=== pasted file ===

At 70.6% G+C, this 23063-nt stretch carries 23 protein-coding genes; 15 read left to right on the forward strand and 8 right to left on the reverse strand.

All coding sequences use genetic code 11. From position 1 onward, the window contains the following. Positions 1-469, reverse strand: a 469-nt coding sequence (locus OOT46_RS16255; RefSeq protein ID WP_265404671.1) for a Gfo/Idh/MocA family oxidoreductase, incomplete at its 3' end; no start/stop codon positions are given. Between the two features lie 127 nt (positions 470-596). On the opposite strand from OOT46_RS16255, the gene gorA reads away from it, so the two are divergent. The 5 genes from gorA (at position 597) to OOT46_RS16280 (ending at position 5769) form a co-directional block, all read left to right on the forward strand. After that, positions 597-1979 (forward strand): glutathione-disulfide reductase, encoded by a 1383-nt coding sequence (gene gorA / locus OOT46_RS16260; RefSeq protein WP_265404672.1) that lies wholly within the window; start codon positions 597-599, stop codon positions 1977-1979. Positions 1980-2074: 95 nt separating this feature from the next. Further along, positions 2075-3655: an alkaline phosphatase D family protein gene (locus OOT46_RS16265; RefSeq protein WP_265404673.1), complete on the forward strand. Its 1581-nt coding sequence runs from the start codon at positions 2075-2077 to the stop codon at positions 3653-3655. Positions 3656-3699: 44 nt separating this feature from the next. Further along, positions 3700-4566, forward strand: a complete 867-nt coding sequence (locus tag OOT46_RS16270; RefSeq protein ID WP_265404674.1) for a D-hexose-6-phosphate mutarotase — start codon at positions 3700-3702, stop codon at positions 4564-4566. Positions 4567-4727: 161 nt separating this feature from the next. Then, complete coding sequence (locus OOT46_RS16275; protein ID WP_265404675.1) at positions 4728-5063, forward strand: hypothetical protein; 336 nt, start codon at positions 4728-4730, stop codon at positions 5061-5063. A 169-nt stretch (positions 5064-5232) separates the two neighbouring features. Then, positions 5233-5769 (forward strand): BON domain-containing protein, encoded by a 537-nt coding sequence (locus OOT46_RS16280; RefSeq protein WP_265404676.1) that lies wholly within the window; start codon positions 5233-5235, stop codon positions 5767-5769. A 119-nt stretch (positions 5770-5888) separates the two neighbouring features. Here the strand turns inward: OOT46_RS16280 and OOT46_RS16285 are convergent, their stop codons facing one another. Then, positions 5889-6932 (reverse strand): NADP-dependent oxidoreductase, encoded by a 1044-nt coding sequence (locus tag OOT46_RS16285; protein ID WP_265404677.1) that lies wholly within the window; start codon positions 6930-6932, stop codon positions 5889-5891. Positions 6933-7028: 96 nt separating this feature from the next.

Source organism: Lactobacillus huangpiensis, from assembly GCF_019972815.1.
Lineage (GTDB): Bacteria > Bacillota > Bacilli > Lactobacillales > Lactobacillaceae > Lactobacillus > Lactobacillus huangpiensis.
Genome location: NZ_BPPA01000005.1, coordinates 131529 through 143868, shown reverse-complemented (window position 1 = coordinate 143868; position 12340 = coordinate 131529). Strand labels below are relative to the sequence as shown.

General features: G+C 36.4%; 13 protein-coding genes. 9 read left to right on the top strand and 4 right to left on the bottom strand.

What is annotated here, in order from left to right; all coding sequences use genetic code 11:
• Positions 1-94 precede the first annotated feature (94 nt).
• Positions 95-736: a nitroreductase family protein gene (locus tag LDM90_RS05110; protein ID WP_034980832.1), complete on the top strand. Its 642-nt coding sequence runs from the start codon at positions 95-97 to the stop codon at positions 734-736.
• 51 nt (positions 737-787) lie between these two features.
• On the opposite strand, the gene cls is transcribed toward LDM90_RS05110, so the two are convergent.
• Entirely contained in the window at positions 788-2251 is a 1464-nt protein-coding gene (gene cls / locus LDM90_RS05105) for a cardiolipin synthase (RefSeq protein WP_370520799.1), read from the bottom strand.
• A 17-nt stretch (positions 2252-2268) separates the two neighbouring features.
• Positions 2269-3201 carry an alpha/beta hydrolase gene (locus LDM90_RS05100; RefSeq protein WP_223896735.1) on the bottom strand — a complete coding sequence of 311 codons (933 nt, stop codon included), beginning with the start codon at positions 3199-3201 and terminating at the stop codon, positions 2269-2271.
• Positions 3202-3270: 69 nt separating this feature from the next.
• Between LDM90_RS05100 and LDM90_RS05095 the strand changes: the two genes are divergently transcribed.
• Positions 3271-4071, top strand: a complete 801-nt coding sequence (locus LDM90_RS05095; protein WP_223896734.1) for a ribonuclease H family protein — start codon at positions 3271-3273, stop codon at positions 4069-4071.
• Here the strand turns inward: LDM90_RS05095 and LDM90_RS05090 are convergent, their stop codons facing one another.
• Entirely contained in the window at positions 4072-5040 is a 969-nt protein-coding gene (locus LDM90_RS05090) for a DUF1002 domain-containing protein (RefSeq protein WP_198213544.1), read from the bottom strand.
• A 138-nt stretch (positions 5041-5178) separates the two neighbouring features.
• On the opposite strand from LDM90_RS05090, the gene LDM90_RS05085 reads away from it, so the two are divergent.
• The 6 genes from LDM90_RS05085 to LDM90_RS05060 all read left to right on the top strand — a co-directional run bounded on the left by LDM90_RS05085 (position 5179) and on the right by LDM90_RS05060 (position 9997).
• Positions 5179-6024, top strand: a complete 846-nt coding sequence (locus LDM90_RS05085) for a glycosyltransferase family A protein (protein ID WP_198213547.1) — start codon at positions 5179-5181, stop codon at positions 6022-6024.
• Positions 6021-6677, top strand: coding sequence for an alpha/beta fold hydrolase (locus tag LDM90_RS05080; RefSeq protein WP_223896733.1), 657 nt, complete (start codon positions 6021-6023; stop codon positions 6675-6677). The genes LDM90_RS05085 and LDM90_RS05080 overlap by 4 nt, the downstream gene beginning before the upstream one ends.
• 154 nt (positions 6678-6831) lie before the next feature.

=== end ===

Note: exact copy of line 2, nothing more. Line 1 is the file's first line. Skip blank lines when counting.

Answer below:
All coding sequences use genetic code 11. From position 1 onward, the window contains the following. Positions 1-469, reverse strand: a 469-nt coding sequence (locus OOT46_RS16255; RefSeq protein ID WP_265404671.1) for a Gfo/Idh/MocA family oxidoreductase, incomplete at its 3' end; no start/stop codon positions are given. Between the two features lie 127 nt (positions 470-596). On the opposite strand from OOT46_RS16255, the gene gorA reads away from it, so the two are divergent. The 5 genes from gorA (at position 597) to OOT46_RS16280 (ending at position 5769) form a co-directional block, all read left to right on the forward strand. After that, positions 597-1979 (forward strand): glutathione-disulfide reductase, encoded by a 1383-nt coding sequence (gene gorA / locus OOT46_RS16260; RefSeq protein WP_265404672.1) that lies wholly within the window; start codon positions 597-599, stop codon positions 1977-1979. Positions 1980-2074: 95 nt separating this feature from the next. Further along, positions 2075-3655: an alkaline phosphatase D family protein gene (locus OOT46_RS16265; RefSeq protein WP_265404673.1), complete on the forward strand. Its 1581-nt coding sequence runs from the start codon at positions 2075-2077 to the stop codon at positions 3653-3655. Positions 3656-3699: 44 nt separating this feature from the next. Further along, positions 3700-4566, forward strand: a complete 867-nt coding sequence (locus tag OOT46_RS16270; RefSeq protein ID WP_265404674.1) for a D-hexose-6-phosphate mutarotase — start codon at positions 3700-3702, stop codon at positions 4564-4566. Positions 4567-4727: 161 nt separating this feature from the next. Then, complete coding sequence (locus OOT46_RS16275; protein ID WP_265404675.1) at positions 4728-5063, forward strand: hypothetical protein; 336 nt, start codon at positions 4728-4730, stop codon at positions 5061-5063. A 169-nt stretch (positions 5064-5232) separates the two neighbouring features. Then, positions 5233-5769 (forward strand): BON domain-containing protein, encoded by a 537-nt coding sequence (locus OOT46_RS16280; RefSeq protein WP_265404676.1) that lies wholly within the window; start codon positions 5233-5235, stop codon positions 5767-5769. A 119-nt stretch (positions 5770-5888) separates the two neighbouring features. Here the strand turns inward: OOT46_RS16280 and OOT46_RS16285 are convergent, their stop codons facing one another. Then, positions 5889-6932 (reverse strand): NADP-dependent oxidoreductase, encoded by a 1044-nt coding sequence (locus tag OOT46_RS16285; protein ID WP_265404677.1) that lies wholly within the window; start codon positions 6930-6932, stop codon positions 5889-5891. Positions 6933-7028: 96 nt separating this feature from the next.